Was a desire to be a hero any part of your decision to enter medicine, or to practice in the ER? I think the desire to be a hero really drove my decision to become a lawyer. And I think that is why I like it so much when people ask me for advice--although I have to be pretty careful not to give any.

I read your post thinking it must feel pretty awesome to be the special type of person who can rush to the rescue of those in need. Like when you are the one person who can get a baby to stop crying, or figure out a piece of equipment, or say something that comforts another. And the fact that you can do it in a non-hospital setting without a cape seems all the more cool.

shadowfax said...

I read your post thinking it must feel pretty awesome to be the special type of person who can rush to the rescue of those in need.

Well, sort of. You see, outside of the ER I feel pretty damn helpless. What can I do without my huge armamentarium of meds and gadgets and of course without all those diagnostic test that we have in the ED? Not much. My CPR is probably better than yours, but that's about it. So during the in-flight emergencies, I felt scared and impotent. It was lucky that the sick guy had his cardiac meds on him, otherwise I wouldn't have been able to do anything except tell the pilot to land ASAP.

Of course, there are a lot of things I can do. When we were sailing I brought along a substantial med kit, as I knew we were going to be a long way from civilization for a while, and I could reasonably forsee a number of medical problems -- lacerations, sprains and fractures, minor ailments etc. (like, say Sea Urchins in the foot!).

Was a desire to be a hero any part of your decision to enter medicine, or to practice in the ER?

Medicine, no, the ER, yes. Not exacttly to be a hero per se, but the adrenaline rush and the feeling of being a "real" doctor, to be sure.

Duano said...

Yes, I did the same sinking thing behind a magazine once when the call for a MD went out on a DC to Denver flight. Until they called for somebody who knows about allergies - I'm an allergist. Little old lady with flushing, tachycardia, nausea and vomiting in 1st class. I was signing out the EPI kit, when a fellow allergist joined me. Bottom line, we noticed she was on Flagyl - and yes, young man, I did have a drink earlier in the flight...a disufiram reaction. We cut her off. Glad I asked first before causing dysrythmia in this senior at 30,000 ft.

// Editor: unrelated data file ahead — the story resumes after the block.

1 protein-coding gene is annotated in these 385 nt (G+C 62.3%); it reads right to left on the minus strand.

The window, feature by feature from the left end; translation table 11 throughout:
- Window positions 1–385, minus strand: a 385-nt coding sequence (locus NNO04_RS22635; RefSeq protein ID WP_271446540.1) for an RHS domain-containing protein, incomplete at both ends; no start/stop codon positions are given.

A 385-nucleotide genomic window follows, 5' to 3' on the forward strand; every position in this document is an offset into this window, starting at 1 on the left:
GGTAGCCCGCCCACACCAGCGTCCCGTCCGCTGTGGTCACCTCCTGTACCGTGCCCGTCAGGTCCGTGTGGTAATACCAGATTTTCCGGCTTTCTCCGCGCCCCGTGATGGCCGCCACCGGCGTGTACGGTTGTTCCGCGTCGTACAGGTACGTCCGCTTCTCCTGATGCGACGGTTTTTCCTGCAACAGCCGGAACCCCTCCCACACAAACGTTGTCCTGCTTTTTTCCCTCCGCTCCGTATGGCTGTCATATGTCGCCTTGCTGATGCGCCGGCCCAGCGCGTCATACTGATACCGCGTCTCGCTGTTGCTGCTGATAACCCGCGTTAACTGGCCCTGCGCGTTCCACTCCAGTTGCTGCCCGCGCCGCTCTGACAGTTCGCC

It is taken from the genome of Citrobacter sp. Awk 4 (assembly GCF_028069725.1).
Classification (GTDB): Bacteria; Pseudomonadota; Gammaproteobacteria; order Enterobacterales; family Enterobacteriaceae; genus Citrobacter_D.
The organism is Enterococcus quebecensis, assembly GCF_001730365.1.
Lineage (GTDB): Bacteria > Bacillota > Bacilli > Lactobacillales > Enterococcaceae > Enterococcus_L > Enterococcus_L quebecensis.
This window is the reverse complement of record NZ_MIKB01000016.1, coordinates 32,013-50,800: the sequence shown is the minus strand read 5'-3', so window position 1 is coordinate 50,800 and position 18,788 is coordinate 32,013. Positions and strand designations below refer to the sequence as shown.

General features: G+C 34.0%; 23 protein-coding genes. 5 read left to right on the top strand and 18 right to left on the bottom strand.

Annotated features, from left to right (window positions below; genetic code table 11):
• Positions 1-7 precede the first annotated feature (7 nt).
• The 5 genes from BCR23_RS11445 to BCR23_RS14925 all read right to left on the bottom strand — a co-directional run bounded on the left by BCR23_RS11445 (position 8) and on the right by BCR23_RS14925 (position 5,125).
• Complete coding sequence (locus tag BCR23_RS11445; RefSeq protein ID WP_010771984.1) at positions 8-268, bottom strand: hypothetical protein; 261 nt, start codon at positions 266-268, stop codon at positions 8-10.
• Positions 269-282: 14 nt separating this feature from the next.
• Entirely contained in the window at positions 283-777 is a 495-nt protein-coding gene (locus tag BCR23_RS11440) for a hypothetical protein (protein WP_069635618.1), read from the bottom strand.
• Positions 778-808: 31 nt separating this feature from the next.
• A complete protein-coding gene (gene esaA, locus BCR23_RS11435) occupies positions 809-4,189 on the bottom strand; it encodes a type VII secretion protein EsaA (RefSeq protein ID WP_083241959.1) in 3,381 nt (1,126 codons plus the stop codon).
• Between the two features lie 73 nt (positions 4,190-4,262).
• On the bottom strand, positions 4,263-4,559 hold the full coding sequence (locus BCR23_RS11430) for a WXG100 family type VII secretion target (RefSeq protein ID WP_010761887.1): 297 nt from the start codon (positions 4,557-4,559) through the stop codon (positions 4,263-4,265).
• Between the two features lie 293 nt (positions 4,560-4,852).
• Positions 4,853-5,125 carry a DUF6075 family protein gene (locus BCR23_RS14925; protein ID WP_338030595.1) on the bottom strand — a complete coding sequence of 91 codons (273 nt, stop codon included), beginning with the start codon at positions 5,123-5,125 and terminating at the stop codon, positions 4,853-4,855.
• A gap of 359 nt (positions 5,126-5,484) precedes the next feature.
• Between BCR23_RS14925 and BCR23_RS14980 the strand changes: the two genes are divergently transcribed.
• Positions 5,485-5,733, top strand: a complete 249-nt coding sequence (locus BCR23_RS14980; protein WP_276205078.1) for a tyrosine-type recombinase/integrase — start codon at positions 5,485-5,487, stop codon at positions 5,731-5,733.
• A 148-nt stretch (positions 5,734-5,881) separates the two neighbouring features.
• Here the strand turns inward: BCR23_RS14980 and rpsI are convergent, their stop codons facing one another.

dr peg said...

Whoa, doggie! You were one busy flying doctor! Unbelievable. It's like once they heard clinic was open, on the way over, they started lining up at the door!

Excellent job with all four of them. Probably saved that last guy's life. Really. I hear you about feeling insecure outside your well-equipped ER, but look at your clinical skills - you don't need no steeenkin' ER!

I really appreciate your honesty and eloquence about all the range of your feelings around this.

(are you a metrosexual by any chance? JK!)

Well done.

Airway Control said...

Great stories!. Your descriptions and explanations are great. You sound like several ED docs I work with (I'm an ED RN). Keep up the great blogging.

shadowfax said...

Duano:

I had a wise attending who taught me that he only gives epi to allergic reactions when he is reaching for the trach kit because he has failed intubation. So, believe it or not, I have never given epi in 9 years of clinical practice. Of course, there was just an article in AEM which implied that the risks of epi have been way exaggerated, so maybe I have been needlessly gun-shy.

Though, wow. Two allergists on the same flight. I recall one time that three docs repsonded to a call: one was a radiologist, one a pediatric endocrinologist, and myself. Upon identifying myself as an ER doc, the other two vanished like a fart in the wind.

dr peg:
are you a metrosexual by any chance?

This made me laugh out loud. My wife complains because given the choice, I would wear a gray T-shirt and jeans every day of my life. Until recently, I owned only one pair of non-athletic shoes. Not only have I never had anything waxed, I can barely remember to shave before a shift. No, definitely not a metrosexual.

I am one damned handsome man, though.

Return Of Saturn said...

Wow, you just can't make stuff like that up! I wandered over to your blog via Grand Rounds: Good Stuff! I'll most definitely be back.

David Harmon said...